This week David Evanier, esteemed novelist and former editor of "The Paris Review", comes a croonin' just as his new biography of Tony Bennett hits the shelves.

 

All the Things You Are  

 

JD: Your book The Great Kisser was such a passionate work of fiction, how do you switch gears between novels and nonfiction?

DE: Fiction requires a lot more time and  space: to worry, to accomodate uncertainty, to have panic attacks, to noodle around, to just sit there and wait until something comes.  I prepare large, separate blocks of time for the fiction. Sometimes I  also switch writing spaces to keep the books apart: I'll do my nonfiction at the Writers Room and my fiction at the    Society Library, or vice versa, or go to the New York Public Library Reading Room. A grand and beautiful environment can help, but so can a cafeteria. For my fiction, I also like to walk across the Brooklyn Bridge and take notes as I walk.


JD: Your Tony Bennett bio is about to be released. What inspired the book and what are your strongest impressions of Mr. B since writing his tale?

 

DE: I've loved Tony Bennett's singing for most of my life. He always has had the warmest and most natural voice, the voice of the New York streets.  When I learned that he was also a superb painter and a humanist in the Italian De Sica, Rossellini, La Guardia tradition,  that he'd liberated a concentration camp and championed civil rights, I realized there was a depth to him that I wanted to explore. My strongest  impressions of Mr. B is his toughness and his integrity. There's a fierce fighter behind that smiling image. For instance, he held on to the music of the American Songbook and the great composers when it was unfashionable to do so and never compromised. One story really caught my attention. The rumor was that he was fired by Columbia Records in the rock and roll years.  The truth is he fired Columbia.  When a new contract he couldn't accept was delivered to him, it was as thick as a phone book. He tore it in half with his bare hands. Then he went up to the office of the unsuspecting  head of Columbia, Walter Dean, who thought Tony was there to accept the contract. Tony punched him in the jaw. Dean landed on the floor. Tony said "Good day" and walked out.


JD: What helps you to write when you feel like the prose is (shall we say) pouring out poorly?

     

DE: I know I have to just sit there and wait and it will come. I know I have to try. It helps to walk around the city, to read a great piece of writing--great work is absolutely contagious--to read a Paris Review interview with Philip Roth or August Wilson--to sit around with pals. Sometimes I go through my notes and find an answer, a way in, a scene to gt me going.  Mainly, I know I have to be there for the moment the good work arrives.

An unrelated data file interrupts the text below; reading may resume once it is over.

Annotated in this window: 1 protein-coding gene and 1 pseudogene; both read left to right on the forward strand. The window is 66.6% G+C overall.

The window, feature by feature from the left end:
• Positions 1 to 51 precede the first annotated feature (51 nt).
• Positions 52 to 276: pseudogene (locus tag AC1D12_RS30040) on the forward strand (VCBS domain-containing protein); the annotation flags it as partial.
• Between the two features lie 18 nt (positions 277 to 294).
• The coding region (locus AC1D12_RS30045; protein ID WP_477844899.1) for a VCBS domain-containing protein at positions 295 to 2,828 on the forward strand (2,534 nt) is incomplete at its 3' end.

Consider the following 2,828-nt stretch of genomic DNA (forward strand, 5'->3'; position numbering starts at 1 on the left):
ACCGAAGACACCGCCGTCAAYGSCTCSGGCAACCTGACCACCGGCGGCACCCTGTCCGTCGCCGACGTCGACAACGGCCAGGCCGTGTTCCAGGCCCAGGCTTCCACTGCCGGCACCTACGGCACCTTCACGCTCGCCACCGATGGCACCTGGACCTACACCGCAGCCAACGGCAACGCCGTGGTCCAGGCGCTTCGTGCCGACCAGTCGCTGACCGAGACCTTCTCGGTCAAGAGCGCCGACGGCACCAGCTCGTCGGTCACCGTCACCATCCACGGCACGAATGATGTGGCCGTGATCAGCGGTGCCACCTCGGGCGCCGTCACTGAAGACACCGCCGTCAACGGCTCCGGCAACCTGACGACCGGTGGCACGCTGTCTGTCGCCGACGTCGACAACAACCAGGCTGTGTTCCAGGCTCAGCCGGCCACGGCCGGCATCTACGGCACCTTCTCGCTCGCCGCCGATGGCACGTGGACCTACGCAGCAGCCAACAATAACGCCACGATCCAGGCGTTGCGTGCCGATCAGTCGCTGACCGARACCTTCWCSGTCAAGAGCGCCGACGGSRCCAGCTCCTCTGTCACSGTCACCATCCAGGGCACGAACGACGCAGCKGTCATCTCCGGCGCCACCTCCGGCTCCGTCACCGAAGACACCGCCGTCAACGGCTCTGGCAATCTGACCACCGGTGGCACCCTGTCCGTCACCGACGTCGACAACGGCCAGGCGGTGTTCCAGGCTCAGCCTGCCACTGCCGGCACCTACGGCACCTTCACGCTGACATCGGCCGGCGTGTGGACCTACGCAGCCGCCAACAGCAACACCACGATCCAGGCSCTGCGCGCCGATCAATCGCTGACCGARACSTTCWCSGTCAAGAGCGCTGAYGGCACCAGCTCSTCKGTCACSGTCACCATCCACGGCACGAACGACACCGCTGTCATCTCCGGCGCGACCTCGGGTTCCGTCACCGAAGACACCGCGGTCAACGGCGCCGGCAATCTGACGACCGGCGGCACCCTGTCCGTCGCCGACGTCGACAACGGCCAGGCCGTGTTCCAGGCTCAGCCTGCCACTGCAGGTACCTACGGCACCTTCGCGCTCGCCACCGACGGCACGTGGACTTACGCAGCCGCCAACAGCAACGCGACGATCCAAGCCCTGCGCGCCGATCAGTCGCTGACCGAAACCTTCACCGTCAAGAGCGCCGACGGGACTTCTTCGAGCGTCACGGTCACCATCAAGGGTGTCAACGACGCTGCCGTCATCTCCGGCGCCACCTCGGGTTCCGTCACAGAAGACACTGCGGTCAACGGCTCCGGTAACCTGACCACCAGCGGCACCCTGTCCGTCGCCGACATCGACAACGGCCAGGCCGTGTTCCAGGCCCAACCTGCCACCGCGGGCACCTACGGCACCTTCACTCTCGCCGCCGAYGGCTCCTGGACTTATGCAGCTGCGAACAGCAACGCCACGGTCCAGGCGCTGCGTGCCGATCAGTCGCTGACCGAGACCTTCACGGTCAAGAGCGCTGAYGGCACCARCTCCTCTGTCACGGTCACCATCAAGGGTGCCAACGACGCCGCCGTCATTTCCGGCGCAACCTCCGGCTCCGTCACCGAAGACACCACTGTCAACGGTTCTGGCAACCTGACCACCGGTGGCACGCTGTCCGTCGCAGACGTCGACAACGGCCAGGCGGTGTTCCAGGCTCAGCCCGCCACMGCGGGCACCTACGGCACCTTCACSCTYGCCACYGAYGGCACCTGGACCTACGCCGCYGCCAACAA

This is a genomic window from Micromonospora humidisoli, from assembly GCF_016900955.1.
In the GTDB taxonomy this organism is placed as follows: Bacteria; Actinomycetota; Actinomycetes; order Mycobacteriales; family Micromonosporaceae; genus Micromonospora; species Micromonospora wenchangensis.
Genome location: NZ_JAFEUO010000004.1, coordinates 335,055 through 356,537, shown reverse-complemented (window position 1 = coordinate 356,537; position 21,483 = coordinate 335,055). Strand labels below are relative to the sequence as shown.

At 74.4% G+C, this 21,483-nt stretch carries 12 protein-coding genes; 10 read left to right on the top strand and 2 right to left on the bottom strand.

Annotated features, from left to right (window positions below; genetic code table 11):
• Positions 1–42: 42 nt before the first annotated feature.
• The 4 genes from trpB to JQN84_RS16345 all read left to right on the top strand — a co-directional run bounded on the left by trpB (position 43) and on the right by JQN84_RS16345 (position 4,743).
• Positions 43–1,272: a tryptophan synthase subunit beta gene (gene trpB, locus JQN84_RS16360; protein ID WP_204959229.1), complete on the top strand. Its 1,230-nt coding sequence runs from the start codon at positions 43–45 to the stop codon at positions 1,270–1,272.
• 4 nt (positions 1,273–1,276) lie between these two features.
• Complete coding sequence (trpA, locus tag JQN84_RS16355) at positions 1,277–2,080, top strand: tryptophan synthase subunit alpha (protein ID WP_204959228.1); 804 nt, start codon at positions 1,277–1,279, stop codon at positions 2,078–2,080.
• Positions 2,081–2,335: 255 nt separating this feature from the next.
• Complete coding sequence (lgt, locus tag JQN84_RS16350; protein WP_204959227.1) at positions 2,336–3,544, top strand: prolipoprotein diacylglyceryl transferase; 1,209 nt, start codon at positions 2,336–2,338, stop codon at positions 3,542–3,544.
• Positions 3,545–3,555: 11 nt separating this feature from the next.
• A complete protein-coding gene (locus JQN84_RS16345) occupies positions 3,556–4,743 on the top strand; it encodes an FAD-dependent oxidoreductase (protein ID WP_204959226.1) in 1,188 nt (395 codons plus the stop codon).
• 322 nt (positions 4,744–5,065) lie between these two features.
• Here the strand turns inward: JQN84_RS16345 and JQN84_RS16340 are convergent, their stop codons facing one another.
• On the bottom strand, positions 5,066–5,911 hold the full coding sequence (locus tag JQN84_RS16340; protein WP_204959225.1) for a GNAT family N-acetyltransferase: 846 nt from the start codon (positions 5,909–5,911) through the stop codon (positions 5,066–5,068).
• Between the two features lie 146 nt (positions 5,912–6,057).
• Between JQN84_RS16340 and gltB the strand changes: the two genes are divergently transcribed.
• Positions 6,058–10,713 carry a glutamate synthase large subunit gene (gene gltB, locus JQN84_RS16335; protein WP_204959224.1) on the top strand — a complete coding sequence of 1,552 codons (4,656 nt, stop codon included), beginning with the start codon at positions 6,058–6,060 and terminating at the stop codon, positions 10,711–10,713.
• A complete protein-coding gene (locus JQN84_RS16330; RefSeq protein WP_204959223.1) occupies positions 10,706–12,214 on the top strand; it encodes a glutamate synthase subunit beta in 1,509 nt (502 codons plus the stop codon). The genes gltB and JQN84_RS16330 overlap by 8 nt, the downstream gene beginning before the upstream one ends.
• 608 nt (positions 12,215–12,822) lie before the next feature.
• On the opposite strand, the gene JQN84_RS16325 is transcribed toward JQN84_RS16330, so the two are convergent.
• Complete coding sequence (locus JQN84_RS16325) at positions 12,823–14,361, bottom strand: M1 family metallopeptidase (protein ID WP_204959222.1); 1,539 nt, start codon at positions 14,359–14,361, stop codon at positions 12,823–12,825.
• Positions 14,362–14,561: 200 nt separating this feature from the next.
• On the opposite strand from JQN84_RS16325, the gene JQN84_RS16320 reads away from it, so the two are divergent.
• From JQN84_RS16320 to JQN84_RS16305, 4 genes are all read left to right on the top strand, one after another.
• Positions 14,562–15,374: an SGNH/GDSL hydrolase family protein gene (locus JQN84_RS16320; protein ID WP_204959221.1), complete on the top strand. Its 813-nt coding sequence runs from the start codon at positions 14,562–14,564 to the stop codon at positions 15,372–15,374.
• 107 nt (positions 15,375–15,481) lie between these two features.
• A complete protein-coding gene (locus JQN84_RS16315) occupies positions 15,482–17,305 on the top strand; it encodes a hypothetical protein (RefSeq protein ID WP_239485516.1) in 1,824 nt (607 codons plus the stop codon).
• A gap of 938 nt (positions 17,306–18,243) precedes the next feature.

JD: You used to edit at The Paris Review. How do you think the culture of lit mages changed during the Internet era?

DE: I think their impact has  somewhat diminished. I don't hear excitement expressed about a new story on the internet, although many, like Per Contra, do fine work.  But I don't hear excitement about the print magazines either. Something has been lost. We still have  superb lit mags: Agni, Tin House, Granta, Paris Review, A Public Space, Southwest Review, Yale Review,  Hanging Loose,  Open City,  some others. But somehow less attention is being paid, I think.


JD: What authors have influenced you the most?

       

DE: The past:  Dickens, Dostoyevsky, Thomas Mann, Ralph Ellison, Henry Roth, Eugene O'Neill, Tennessee Williams, Tillie Olsen, Arthur Miller, Iris Owens,
Dylan Thomas, Andreyev,  Hemingway, Thomas Wolfe,  Ivan Bunin, Daniel Fuchs, Ignazio Silone, Richard Wright, Kay Boyle, Gogol, Saltykov-Schedrin, Goncharov, de Montherlant, Harvey Shapiro, Charles Reznikoff, Frederick Exley, Truman Capote, Chaim Grade, Isaac Bashevis Singer, Evelyn Waugh, Alfred Kazin, Vladimir Nabokov.Today: Stuart Dybek, Stephen Dixon, Kenneth Lonergan, August Wilson, Jonathan Marc Sherman, Ernest J. Gaines, James Alan MacPherson,  Jennifer Belle,
Bruce Jay Friedman, Sapphire, Philip Roth, Edna O'Brien, Ben Cheever, Amanda Stern, Jane Shapiro, Annie Baker, Tom Beller, John Guare, Steven Schrader, Stephen Guirgus, Gay Talese, Gal Beckerman, Gary Giddins, Will Friedwald, David Roskies and Pete Hamill.


JD: Many thanks, David. For more on the craft and practice of writing please check out my book, Bang the Keys. And until next week I leave you with this question, what music has most influenced your writing?

Bang the Keys  

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